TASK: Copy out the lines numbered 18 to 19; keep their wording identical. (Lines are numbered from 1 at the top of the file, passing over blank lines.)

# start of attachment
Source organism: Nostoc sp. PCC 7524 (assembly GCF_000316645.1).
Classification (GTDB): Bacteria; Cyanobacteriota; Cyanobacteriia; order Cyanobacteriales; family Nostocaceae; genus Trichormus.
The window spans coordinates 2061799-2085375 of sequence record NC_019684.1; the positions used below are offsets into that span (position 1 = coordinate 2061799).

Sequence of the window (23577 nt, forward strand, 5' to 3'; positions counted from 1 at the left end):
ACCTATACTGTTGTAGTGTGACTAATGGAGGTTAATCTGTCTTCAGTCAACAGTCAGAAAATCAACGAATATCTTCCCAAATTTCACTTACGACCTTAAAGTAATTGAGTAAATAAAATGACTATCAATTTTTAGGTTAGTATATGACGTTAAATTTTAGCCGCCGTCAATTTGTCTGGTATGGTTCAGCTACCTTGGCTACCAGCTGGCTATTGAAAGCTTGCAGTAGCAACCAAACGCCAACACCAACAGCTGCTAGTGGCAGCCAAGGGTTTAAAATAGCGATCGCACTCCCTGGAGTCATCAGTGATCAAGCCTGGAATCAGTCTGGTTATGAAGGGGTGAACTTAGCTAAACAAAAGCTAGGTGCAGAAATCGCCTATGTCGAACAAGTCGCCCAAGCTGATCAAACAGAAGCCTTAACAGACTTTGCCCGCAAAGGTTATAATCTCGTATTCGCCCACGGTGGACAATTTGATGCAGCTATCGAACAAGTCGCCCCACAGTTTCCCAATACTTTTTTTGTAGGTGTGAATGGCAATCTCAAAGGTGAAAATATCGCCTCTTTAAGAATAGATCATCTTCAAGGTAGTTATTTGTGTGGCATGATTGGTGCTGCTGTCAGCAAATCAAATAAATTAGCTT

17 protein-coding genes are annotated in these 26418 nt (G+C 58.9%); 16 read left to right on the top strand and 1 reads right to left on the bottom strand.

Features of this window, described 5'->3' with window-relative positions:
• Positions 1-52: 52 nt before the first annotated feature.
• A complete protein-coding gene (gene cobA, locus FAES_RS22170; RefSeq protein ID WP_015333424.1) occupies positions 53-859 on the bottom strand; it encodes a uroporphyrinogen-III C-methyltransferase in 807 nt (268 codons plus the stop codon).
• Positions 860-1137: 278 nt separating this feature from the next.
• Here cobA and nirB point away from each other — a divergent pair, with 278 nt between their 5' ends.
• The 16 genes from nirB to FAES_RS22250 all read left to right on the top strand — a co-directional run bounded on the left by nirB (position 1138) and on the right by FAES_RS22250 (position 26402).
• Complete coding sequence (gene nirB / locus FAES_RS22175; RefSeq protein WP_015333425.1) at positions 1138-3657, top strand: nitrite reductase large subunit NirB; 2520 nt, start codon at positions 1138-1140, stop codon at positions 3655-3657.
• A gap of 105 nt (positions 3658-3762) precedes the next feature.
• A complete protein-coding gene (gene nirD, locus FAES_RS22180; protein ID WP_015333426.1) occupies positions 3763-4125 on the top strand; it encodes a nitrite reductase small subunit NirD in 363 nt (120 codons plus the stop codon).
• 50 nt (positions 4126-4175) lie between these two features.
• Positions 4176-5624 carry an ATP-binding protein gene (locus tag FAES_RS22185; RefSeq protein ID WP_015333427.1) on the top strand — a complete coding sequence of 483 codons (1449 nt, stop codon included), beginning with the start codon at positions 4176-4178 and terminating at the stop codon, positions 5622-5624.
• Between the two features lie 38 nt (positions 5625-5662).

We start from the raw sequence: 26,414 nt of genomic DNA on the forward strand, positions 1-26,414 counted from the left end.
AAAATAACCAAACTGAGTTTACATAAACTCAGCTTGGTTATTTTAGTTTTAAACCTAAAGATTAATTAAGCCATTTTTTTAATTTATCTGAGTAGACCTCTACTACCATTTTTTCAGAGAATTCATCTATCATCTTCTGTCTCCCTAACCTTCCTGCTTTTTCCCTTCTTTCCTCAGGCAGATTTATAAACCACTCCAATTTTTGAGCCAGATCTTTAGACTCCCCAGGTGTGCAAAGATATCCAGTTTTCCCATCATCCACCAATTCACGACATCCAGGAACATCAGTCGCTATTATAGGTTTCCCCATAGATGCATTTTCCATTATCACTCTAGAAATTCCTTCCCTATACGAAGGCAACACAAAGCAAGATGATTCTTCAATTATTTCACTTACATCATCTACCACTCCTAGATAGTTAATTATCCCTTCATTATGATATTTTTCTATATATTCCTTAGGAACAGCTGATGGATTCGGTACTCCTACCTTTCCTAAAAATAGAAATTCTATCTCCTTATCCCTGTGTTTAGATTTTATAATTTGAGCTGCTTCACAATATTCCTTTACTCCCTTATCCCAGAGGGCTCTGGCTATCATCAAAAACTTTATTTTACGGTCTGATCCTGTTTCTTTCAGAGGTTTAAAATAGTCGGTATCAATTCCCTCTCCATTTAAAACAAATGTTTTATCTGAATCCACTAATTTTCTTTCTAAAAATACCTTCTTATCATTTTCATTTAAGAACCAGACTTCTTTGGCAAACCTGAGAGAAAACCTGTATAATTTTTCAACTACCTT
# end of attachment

• Between the two features lie 38 nt (positions 5625-5662).

We start from the raw sequence: 26,414 nt of genomic DNA on the forward strand, positions 1-26,414 counted from the left end.